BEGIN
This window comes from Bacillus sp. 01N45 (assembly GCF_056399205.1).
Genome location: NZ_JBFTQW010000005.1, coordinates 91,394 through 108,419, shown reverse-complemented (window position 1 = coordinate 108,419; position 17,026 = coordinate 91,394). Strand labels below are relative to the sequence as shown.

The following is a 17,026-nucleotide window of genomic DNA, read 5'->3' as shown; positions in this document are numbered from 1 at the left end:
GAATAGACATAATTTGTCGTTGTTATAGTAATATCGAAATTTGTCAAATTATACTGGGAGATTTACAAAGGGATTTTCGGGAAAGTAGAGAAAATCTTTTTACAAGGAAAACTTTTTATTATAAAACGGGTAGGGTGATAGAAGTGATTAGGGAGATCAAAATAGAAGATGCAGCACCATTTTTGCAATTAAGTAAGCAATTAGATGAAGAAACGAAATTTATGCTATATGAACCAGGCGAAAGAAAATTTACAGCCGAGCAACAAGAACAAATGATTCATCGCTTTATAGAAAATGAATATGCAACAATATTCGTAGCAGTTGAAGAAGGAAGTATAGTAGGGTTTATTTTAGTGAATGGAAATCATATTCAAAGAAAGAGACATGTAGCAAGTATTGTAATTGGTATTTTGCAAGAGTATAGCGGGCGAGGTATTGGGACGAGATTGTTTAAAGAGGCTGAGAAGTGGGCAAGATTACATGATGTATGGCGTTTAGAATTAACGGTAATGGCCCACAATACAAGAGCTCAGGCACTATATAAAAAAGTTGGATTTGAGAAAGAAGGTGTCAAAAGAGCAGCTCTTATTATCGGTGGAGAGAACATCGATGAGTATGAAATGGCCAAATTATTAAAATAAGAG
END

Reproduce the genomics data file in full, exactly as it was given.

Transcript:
This window comes from Bacillus sp. 01N45 (assembly GCF_056399205.1).
Genome location: NZ_JBFTQW010000005.1, coordinates 91,394 through 108,419, shown reverse-complemented (window position 1 = coordinate 108,419; position 17,026 = coordinate 91,394). Strand labels below are relative to the sequence as shown.

The following is a 17,026-nucleotide window of genomic DNA, read 5'->3' as shown; positions in this document are numbered from 1 at the left end:
GAATAGACATAATTTGTCGTTGTTATAGTAATATCGAAATTTGTCAAATTATACTGGGAGATTTACAAAGGGATTTTCGGGAAAGTAGAGAAAATCTTTTTACAAGGAAAACTTTTTATTATAAAACGGGTAGGGTGATAGAAGTGATTAGGGAGATCAAAATAGAAGATGCAGCACCATTTTTGCAATTAAGTAAGCAATTAGATGAAGAAACGAAATTTATGCTATATGAACCAGGCGAAAGAAAATTTACAGCCGAGCAACAAGAACAAATGATTCATCGCTTTATAGAAAATGAATATGCAACAATATTCGTAGCAGTTGAAGAAGGAAGTATAGTAGGGTTTATTTTAGTGAATGGAAATCATATTCAAAGAAAGAGACATGTAGCAAGTATTGTAATTGGTATTTTGCAAGAGTATAGCGGGCGAGGTATTGGGACGAGATTGTTTAAAGAGGCTGAGAAGTGGGCAAGATTACATGATGTATGGCGTTTAGAATTAACGGTAATGGCCCACAATACAAGAGCTCAGGCACTATATAAAAAAGTTGGATTTGAGAAAGAAGGTGTCAAAAGAGCAGCTCTTATTATCGGTGGAGAGAACATCGATGAGTATGAAATGGCCAAATTATTAAAATAAGAG